Confessions on Why I Might Actually Like Los Angeles

I’ve never really like LA. I suppose this is a confession, but not surprising from a woman who grew up in Portland, Oregon. I could list all the reasons I’ve never enjoyed Los Angeles, the cultural clash that caused a cognitive dissonance.

But that would overshadow another confession I feel compelled to make –

I also kind of like LA.

I should clarify – I like pockets of LA. The distinct neighborhoods that patchwork together into the gigantic urban sprawl quilt that makes up Los Angeles. Temple City, on the eastern edge where my aunt lives, is a perfect example. Once upon a time created as a suburb for affluent whites, it’s now a changing tapestry of ethnic groups, currently a mix of Asian cultures. Elders gather in the park to practice synchronized tai chi and coffee shops serve sushi. It may take an hour by bus to get downtown or three agonizing hours to get to Griffith Park (I cannot fathom how long public transit would have taken to get to Santa Monica – I didn’t try), but it was eye-opening to live in a Los Angeles that exists beyond the typical tourist fare of Hollywood and crowded beaches.

My LA is the jaw-dropping collection of The Huntington Library in Pasadena, with everything from pivotal astronomical first editions to hand-written drafts of Jack London’s White Fang to a Gutenberg Bible on display.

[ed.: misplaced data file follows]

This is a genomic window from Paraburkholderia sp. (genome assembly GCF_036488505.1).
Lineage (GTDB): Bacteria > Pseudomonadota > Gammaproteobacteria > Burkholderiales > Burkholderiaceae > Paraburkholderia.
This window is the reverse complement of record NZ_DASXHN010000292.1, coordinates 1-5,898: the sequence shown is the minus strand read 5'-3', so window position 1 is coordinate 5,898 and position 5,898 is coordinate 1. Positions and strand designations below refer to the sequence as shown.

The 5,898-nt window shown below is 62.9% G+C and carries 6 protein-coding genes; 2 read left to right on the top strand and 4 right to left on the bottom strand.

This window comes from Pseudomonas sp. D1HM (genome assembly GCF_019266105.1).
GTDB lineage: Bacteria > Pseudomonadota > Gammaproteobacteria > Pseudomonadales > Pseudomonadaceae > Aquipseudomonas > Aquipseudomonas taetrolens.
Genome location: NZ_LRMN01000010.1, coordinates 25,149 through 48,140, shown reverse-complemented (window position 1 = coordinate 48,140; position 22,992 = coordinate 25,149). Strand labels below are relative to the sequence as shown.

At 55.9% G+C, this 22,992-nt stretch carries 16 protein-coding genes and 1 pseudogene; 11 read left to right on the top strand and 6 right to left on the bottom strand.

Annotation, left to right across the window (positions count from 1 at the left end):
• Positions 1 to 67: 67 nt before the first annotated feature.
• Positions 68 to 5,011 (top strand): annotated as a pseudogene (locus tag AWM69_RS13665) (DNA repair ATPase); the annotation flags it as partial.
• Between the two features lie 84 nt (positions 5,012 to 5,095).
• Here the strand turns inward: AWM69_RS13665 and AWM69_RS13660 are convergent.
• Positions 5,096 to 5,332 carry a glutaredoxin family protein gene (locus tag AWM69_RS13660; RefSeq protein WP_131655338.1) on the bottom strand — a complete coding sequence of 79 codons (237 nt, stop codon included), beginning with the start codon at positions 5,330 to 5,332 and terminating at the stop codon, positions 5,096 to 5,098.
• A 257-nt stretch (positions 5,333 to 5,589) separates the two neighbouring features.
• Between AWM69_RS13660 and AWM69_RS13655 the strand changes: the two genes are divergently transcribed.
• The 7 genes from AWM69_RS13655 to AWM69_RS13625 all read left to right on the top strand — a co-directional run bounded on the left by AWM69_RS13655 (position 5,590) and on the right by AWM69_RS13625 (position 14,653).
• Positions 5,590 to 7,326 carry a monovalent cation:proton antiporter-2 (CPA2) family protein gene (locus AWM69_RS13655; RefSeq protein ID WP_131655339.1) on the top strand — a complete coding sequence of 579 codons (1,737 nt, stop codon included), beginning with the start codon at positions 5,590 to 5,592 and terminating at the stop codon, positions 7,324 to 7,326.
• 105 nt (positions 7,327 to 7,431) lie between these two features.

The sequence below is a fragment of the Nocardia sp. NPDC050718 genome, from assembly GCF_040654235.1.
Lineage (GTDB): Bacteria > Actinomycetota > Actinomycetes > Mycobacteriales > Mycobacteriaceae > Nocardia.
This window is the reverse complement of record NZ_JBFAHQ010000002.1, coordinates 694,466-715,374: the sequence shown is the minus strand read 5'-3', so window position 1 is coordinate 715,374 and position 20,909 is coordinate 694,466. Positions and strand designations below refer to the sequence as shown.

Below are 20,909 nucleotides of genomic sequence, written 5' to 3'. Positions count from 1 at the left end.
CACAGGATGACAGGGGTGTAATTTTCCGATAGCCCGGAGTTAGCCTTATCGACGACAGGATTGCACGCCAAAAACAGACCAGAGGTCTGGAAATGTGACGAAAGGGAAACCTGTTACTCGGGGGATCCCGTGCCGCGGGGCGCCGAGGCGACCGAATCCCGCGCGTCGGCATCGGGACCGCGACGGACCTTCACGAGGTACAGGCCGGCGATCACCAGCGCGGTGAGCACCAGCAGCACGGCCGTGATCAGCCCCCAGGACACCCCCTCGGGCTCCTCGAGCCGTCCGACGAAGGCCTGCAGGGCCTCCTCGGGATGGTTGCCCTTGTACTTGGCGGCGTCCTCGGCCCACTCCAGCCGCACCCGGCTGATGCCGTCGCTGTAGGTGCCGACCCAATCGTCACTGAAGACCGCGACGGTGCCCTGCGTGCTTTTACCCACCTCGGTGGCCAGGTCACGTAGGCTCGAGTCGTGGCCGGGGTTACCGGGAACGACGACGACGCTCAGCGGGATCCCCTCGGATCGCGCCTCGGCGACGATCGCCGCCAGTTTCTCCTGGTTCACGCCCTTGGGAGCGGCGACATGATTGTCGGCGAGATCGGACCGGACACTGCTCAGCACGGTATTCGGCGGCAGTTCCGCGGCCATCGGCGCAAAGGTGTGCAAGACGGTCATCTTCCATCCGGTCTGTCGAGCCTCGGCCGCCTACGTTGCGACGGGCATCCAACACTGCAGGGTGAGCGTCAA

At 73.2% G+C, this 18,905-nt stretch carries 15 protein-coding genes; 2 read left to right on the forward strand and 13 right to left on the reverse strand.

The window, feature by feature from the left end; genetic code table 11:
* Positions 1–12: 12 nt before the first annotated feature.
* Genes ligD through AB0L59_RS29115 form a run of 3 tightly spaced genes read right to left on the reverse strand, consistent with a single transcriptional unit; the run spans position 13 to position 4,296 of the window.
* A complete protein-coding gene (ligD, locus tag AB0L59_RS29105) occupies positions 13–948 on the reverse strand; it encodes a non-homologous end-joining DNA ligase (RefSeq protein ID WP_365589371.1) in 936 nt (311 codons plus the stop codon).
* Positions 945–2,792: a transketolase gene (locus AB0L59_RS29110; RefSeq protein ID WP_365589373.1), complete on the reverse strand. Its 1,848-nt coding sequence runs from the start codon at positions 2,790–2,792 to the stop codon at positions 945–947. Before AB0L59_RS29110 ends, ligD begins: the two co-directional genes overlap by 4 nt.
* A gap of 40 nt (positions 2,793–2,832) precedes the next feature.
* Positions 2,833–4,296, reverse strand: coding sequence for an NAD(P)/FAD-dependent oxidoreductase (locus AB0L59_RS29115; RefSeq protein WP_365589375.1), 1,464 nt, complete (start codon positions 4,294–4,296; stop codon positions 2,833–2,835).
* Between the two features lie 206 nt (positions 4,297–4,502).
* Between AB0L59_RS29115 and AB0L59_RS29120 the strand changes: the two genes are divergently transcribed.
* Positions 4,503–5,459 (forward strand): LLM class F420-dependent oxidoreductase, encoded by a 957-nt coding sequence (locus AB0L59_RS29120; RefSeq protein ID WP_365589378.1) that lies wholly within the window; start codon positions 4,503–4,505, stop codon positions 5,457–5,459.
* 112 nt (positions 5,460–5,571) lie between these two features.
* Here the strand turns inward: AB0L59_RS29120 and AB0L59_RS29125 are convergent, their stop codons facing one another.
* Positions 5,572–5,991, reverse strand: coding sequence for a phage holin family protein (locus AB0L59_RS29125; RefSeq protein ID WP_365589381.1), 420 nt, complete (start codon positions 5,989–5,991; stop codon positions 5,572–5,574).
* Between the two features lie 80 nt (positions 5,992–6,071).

My LA is a satisfying bowl of udon in a Little Tokyo restaurant tucked away in a shopping center and crowded with Japanese-Americans expertly slurping noodles with chopsticks.

My LA is stumbling across Last Bookstore, a den of the written word brushing shoulders with tacky pawn shops and run-down grande dames of theater.

I still wouldn’t live here, but I might visit more often.

To view my photo slide show, click on the link: Los Angeles, May 2015


About chronictraveler

Chronic Traveler starts as a dream, one that I thought I had lost, but that has slowly changed into a mission to realize and live that dream every day. In December 2007 I became seriously ill and the doctors did not know what was causing my illness. I had to stop teaching as my life tumbled into a never-ending nightmare of doctors, hospitals and tests. Finally, in May 2008 I was diagnosed with a chronic condition - fibromyalgia. I was only 26 years old at the time. I have had to give up teaching, and now work part-time at a performing arts center as I learn how to manage my condition and improve my quality of life. What helped me through the months of uncertainty and sickness, and continues to inspire me, was a new focus on what truly mattered to me: family, friends, gardening, the arts, and especially travel. I have always fed my soul by traveling, ever since I first stepped off the plane at age 16 in Kathmandu, Nepal to help with an orphanage's building project. Meeting new people and experiencing how they live and how they view the world infuses my life with a richness I was so afraid I would lose when the doctor first said, "You have fibromyalgia". This blog is my story, as I begin to forge a new path. I am embracing my life as it is, with the fibromyalgia pain and fatigue, and learning to do what I love regardless. It may mean I have to go slower and take more naps or breaks! But I am determined to learn how to travel and experience the world, and hopefully what I learn will help others like me who believe their medical condition stands in the way of their travel dreams.
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